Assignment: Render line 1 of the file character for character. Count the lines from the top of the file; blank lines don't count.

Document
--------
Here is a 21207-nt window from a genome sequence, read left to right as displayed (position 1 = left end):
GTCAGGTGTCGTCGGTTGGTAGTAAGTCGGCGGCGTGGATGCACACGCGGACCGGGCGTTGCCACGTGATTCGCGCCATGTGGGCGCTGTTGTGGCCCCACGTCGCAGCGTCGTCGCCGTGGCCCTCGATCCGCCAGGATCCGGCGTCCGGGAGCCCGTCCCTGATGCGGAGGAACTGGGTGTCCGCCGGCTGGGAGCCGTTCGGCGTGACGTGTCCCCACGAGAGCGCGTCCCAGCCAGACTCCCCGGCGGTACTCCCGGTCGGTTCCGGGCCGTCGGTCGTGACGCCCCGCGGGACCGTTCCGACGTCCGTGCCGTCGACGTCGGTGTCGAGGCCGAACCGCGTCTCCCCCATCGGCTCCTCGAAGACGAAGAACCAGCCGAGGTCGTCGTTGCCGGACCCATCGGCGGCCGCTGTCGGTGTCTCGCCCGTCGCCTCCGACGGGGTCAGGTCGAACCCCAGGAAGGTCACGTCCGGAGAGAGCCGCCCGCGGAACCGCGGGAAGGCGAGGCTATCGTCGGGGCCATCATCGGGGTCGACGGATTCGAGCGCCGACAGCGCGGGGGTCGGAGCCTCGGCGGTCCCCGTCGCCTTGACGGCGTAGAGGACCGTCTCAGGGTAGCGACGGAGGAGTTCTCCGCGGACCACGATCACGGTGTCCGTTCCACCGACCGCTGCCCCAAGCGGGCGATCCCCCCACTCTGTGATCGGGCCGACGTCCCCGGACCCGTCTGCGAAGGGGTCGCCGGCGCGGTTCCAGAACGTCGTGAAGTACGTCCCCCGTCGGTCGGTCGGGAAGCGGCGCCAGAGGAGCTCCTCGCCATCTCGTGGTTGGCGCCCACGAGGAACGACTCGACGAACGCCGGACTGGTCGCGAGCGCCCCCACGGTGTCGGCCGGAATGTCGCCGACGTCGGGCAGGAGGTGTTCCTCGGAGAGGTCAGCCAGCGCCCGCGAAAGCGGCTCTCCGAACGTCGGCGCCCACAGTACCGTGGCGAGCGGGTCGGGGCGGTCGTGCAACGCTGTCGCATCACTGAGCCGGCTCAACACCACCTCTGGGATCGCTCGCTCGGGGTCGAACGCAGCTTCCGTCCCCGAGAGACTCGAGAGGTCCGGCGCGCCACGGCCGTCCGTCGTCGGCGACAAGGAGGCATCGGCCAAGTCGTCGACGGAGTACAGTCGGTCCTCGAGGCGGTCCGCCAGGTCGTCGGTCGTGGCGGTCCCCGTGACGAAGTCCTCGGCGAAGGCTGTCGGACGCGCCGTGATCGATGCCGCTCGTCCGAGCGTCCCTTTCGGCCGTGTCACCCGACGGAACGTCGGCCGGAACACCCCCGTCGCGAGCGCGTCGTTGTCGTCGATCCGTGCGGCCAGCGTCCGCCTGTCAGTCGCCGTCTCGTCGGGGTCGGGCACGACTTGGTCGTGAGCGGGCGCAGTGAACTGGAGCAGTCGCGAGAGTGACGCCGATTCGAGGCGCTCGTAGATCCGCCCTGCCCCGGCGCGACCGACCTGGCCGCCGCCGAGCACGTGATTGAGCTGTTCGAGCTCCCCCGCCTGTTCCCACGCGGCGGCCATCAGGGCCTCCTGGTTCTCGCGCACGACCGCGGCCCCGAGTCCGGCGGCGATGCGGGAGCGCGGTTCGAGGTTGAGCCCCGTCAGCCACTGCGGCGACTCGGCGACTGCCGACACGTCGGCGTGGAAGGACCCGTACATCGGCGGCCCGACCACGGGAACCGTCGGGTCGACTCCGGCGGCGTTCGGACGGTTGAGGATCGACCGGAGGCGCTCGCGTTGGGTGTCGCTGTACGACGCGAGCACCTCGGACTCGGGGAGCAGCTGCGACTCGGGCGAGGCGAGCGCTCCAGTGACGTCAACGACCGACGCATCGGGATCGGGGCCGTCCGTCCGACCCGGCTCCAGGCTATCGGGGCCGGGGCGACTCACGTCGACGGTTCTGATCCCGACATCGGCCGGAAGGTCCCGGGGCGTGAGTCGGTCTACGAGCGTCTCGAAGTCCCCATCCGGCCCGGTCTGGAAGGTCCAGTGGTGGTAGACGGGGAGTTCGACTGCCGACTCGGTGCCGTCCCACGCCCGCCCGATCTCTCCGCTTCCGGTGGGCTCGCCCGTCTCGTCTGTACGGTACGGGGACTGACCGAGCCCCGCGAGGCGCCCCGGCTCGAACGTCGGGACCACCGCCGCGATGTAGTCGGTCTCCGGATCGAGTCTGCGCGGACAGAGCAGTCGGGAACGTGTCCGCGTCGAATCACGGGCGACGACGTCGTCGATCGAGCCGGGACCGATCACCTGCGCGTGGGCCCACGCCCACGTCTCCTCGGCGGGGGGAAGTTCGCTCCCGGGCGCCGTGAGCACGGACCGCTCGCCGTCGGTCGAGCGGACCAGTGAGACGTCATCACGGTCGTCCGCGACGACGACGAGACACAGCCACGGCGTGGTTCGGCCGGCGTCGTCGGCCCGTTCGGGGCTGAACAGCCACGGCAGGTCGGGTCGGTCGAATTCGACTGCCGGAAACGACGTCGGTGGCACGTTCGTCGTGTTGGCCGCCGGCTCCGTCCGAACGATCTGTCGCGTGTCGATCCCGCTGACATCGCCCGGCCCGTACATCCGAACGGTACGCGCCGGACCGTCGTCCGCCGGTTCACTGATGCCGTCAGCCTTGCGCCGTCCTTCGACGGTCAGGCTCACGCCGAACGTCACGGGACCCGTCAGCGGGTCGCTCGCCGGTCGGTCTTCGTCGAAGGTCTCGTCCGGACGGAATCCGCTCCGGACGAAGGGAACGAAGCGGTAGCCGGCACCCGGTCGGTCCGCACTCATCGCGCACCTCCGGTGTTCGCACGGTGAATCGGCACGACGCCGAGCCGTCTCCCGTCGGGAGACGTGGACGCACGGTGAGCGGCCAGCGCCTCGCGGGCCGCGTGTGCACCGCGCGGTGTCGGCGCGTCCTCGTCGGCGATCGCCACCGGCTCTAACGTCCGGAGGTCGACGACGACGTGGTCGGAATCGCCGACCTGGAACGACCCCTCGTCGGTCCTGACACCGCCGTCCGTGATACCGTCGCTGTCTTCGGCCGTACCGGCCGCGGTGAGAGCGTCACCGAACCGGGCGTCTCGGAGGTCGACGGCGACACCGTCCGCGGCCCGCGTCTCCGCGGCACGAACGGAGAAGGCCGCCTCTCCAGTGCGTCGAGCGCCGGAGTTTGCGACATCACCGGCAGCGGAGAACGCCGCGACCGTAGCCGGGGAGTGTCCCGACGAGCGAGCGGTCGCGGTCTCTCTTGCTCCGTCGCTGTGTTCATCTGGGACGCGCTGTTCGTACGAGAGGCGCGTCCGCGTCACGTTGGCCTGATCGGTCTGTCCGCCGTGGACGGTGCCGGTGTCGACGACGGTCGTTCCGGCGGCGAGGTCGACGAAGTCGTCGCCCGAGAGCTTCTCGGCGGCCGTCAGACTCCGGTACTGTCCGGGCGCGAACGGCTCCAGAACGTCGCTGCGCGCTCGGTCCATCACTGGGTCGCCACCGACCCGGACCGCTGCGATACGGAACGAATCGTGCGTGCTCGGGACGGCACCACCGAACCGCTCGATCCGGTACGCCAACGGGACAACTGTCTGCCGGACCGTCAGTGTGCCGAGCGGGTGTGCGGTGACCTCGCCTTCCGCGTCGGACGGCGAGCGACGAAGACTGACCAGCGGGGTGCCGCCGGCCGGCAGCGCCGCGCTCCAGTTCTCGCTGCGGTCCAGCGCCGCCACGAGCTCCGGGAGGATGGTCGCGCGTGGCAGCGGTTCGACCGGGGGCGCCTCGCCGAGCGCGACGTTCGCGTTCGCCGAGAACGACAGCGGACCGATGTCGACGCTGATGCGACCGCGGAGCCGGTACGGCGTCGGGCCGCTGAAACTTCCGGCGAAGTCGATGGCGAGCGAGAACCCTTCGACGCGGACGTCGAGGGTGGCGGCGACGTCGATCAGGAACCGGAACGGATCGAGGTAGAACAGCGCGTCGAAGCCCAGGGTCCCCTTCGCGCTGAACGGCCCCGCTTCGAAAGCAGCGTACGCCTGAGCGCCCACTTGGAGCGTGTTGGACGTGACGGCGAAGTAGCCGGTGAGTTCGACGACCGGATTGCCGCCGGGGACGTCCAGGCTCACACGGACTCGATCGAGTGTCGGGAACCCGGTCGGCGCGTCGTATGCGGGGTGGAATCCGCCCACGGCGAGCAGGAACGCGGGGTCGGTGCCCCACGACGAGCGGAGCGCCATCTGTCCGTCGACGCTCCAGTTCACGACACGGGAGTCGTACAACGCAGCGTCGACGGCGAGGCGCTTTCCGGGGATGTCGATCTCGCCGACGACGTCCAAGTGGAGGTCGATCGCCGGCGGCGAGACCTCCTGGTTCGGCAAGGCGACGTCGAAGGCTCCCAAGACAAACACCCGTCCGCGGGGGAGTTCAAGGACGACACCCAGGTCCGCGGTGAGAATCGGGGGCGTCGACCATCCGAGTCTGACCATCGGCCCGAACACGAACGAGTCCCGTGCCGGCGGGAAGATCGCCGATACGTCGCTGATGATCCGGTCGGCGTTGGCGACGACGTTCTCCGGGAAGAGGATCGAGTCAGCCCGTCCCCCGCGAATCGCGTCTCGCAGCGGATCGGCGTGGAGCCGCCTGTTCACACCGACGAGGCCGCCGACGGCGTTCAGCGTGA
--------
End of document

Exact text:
Here is a 21207-nt window from a genome sequence, read left to right as displayed (position 1 = left end):